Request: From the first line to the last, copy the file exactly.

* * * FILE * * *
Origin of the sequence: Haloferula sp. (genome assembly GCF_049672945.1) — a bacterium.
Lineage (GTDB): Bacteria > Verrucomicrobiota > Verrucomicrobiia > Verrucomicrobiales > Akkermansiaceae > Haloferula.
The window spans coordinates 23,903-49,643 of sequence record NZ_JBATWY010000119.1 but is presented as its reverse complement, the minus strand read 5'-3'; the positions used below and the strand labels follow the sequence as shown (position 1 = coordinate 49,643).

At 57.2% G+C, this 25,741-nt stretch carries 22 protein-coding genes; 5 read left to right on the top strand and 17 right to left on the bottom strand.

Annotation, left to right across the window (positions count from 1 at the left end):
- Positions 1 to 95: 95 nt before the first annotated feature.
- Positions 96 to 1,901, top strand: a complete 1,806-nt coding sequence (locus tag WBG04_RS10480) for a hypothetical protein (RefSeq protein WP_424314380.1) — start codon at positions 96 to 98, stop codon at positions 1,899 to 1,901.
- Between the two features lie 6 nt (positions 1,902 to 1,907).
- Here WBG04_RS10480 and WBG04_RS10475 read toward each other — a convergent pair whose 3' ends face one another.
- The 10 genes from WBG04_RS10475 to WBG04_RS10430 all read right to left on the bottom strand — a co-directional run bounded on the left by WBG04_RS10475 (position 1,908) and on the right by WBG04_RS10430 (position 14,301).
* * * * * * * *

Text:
Origin of the sequence: Haloferula sp. (genome assembly GCF_049672945.1) — a bacterium.
Lineage (GTDB): Bacteria > Verrucomicrobiota > Verrucomicrobiia > Verrucomicrobiales > Akkermansiaceae > Haloferula.
The window spans coordinates 23,903-49,643 of sequence record NZ_JBATWY010000119.1 but is presented as its reverse complement, the minus strand read 5'-3'; the positions used below and the strand labels follow the sequence as shown (position 1 = coordinate 49,643).

At 57.2% G+C, this 25,741-nt stretch carries 22 protein-coding genes; 5 read left to right on the top strand and 17 right to left on the bottom strand.

Annotation, left to right across the window (positions count from 1 at the left end):
- Positions 1 to 95: 95 nt before the first annotated feature.
- Positions 96 to 1,901, top strand: a complete 1,806-nt coding sequence (locus tag WBG04_RS10480) for a hypothetical protein (RefSeq protein WP_424314380.1) — start codon at positions 96 to 98, stop codon at positions 1,899 to 1,901.
- Between the two features lie 6 nt (positions 1,902 to 1,907).
- Here WBG04_RS10480 and WBG04_RS10475 read toward each other — a convergent pair whose 3' ends face one another.
- The 10 genes from WBG04_RS10475 to WBG04_RS10430 all read right to left on the bottom strand — a co-directional run bounded on the left by WBG04_RS10475 (position 1,908) and on the right by WBG04_RS10430 (position 14,301).